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OPINION AND ANALYSIS | 22-05-2021 15:17

X-ray of La Cámpora’s growth

La Cámpora leaders are making a huge effort to avoid being accused of conspiring against Frente de Todos and breaking it up prematurely.

Born during the lifetime of Néstor Kirchner with an identity bringing together the next generation of those in power, greedy and spoiled, the 2015 defeat and the political wilderness which followed obliged them to mutate towards a more cautious politics, with the objective of not harming the ruling coalition nor betraying excessive ambitions. All those years served La Cámpora as an apprenticeship for changing their relationships with other coalition partners. Uncomfortable with the phrase “growing up,” their members say that the experience has been useful “to evolve.” But one thing seems clear – they are making a huge effort to avoid being accused of conspiring against Frente de Todos and breaking it up prematurely. That self-imposed limitation has not prevented two constants repeated throughout 2020: that the other coalition groupings making up the government spectrum continue to see it as being as greedy as ever and that every time an official drops out, a name from La Cámpora immediately pops up as the potential replacement.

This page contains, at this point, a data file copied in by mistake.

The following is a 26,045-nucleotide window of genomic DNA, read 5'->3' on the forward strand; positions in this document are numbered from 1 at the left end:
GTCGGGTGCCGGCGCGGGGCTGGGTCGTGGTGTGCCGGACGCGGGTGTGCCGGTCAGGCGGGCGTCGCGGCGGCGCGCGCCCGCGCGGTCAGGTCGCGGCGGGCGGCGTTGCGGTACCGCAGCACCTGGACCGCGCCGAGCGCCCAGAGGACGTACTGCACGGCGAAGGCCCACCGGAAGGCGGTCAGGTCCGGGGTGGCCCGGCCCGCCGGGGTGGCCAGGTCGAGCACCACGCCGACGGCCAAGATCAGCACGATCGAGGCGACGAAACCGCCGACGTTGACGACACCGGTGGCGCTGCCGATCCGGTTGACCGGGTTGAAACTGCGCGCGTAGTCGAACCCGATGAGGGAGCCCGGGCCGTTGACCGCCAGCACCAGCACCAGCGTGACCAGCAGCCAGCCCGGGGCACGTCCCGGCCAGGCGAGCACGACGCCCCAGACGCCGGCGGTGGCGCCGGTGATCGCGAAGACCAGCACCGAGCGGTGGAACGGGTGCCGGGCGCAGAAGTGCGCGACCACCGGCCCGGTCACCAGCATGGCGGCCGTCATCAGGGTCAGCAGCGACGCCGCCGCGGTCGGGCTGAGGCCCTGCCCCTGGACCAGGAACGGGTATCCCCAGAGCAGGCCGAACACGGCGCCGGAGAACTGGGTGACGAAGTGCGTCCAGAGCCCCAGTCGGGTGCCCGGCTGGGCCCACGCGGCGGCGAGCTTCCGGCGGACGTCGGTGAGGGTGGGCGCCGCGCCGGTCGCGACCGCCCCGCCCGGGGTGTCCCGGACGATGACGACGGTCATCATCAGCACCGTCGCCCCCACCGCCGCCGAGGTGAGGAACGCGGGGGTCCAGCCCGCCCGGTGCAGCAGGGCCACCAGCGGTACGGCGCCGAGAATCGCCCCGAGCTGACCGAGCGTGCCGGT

La Cámpora’s leaders work against the “danger of anti-politics.” They are more of a dam than a threat. The move of an eloquent Máximo Kirchner towards the centre of the grouping includes betting on the medium term, as can be clearly seen in his alliance with Sergio Massa, a bitter rival as from 2013. Their agreements goes beyond the walls of Congress, permitting Kirchner a channel of negotiation with a business world which has been associated with Massa for at least a decade, a business bloc with permanent interests – media owners; energy sector hubs like Marcelo Mindlin, the Bulgheroni family and José Luis Manzano; and bankers from the financial system like the late Jorge Brito.

Until now at least, La Cámpora has found it difficult to break into the unconvinced who continue to see it, in the best of cases, as a closed and remote structure. Along with territorial expansion, there remains pending a relationship with the electorate beyond the high floor of adhesions which Cristina still retains, an enviable base which nevertheless does not suffice to win elections. That is one of the main challenges for the greater goal pursued by its leaders every day – to be, at some stage, the leadership of pan-Peronism and the main face of the government. 

 

* Diego Genoud, journalist and author of ‘El peronismo de Cristina’

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